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Anonymous SLACer

I have a job market question that may or may not belong here. If not, please feel free to ignore. The reason I say it may not belong is that I was just granted tenure this year. I am very happy about this, of course, and recognize that in many ways I have won the academic lottery. However, for a variety of reasons I do not want to spend my entire career at my current institution. My question is about applying for jobs now that I am an "Associate." Should I bother to apply for a position advertised at the Assistant level or not? If I do apply to such positions, should I make clear in my letter that I am hoping to be considered at the Associate level? More broadly, is there any hope to move after one has tenure if one is not also a "name" in the field?

I am Moved

Anon. SLACer
You can move. I would not bother applying for assistant prof positions UNLESS you want to redo the march to tenure. Most places won't bargain on this. They may have only been approved for a entry level position. You had better have something to offer, if you think you can move. Do you have special administrative abilities (can Chair a dept with success) or some notable research accomplishment. Otherwise you will not likely look like such a great catch. A WORD OF WARNING: applying for jobs sometimes produces discontent in your current job. That is, as you apply you imagine moving, and then see more and more reasons why you want to move!


Does anyone know how common teaching demos are? In my experience, some teaching schools require them (but not all) and some research schools require them (but not all). Is it completely random, or is there a pattern?


On the teaching demos question: my experience with campus visits was that all schools with a 3/2 teaching load or above required a teaching demo, and those with a 2/2 didn't. (I base this both on my own experience and those of friends I was close to through the job market.) I, personally, don't know of any research-focused jobs that do require a teaching demo (although the institution that I've ended up at is pretty balanced between research and teaching and did require a teaching demo; my guess is that at research-heavy-but-undergrad-focused programs there will be the most variance). That said, you might have a teaching demo for a teaching-focused job at a research-oriented job (e.g., a permanent lecturer position).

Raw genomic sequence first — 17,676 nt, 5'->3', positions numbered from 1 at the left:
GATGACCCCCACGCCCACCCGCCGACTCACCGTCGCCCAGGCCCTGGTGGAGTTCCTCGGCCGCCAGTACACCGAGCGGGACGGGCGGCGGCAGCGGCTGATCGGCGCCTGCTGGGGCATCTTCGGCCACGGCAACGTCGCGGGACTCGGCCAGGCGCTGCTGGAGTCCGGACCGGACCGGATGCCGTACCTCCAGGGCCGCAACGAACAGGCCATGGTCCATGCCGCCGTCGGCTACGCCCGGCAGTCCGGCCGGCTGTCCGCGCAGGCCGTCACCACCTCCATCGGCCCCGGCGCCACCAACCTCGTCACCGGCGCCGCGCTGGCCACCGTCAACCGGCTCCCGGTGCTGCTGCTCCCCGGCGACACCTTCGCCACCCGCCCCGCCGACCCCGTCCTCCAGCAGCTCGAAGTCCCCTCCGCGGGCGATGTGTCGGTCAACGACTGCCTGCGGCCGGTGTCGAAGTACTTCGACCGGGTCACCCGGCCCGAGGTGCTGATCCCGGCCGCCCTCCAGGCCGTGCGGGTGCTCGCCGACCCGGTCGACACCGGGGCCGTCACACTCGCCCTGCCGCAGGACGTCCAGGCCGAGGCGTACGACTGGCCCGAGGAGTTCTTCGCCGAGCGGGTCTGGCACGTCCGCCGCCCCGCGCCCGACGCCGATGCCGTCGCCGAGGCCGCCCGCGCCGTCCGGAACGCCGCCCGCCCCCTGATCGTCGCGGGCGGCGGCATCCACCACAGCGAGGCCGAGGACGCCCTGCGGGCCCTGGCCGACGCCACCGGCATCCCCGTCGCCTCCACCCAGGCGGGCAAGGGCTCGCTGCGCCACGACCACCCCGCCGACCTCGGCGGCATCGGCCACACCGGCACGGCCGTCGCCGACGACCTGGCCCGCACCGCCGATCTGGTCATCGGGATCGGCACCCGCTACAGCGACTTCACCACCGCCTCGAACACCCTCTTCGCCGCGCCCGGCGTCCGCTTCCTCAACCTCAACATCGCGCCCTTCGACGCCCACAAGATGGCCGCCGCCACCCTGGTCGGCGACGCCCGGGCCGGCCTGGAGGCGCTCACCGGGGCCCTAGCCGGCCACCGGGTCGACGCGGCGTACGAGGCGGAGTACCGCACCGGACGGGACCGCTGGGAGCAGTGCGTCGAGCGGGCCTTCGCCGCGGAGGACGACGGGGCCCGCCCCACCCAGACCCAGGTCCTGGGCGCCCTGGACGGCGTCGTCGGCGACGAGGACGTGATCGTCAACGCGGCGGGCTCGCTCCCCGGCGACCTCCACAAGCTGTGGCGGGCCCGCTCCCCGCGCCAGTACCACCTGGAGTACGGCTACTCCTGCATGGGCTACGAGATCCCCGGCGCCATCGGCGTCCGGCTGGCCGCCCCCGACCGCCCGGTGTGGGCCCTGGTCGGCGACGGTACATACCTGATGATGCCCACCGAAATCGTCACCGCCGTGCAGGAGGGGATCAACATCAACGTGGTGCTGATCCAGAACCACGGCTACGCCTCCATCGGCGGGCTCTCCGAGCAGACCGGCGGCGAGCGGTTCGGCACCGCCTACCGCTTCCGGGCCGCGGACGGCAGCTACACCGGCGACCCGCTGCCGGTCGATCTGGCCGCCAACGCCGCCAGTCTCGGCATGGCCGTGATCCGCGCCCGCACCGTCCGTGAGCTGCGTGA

I agree with Lauren. I've never heard of a teaching school that didn't have a demo, or a research school that did. And oh my the flyouts without teaching demos are so much easier. Just a lot less stress...things can go very wrong in a teaching demo.

Anyway, the exception might be elite liberal arts schools which in some sense are considered research schools but they likely have a teaching demo because they are also very student focused. Would be good to hear from others who had interviews at elite liberal arts schools.

Recently on the market

I have done multiple on-campus interviews that included teaching demos at non-US schools that self-conceived as research schools. YMMV of course but I would warn against a strong expectation that you won't have to do a teaching demo if you're applying to non-US research schools.

Marcus Arvan

I too did on-campus visits at multiple non-US schools, and every one included a teaching demo, including visits at schools clearly recognizable as research institutions.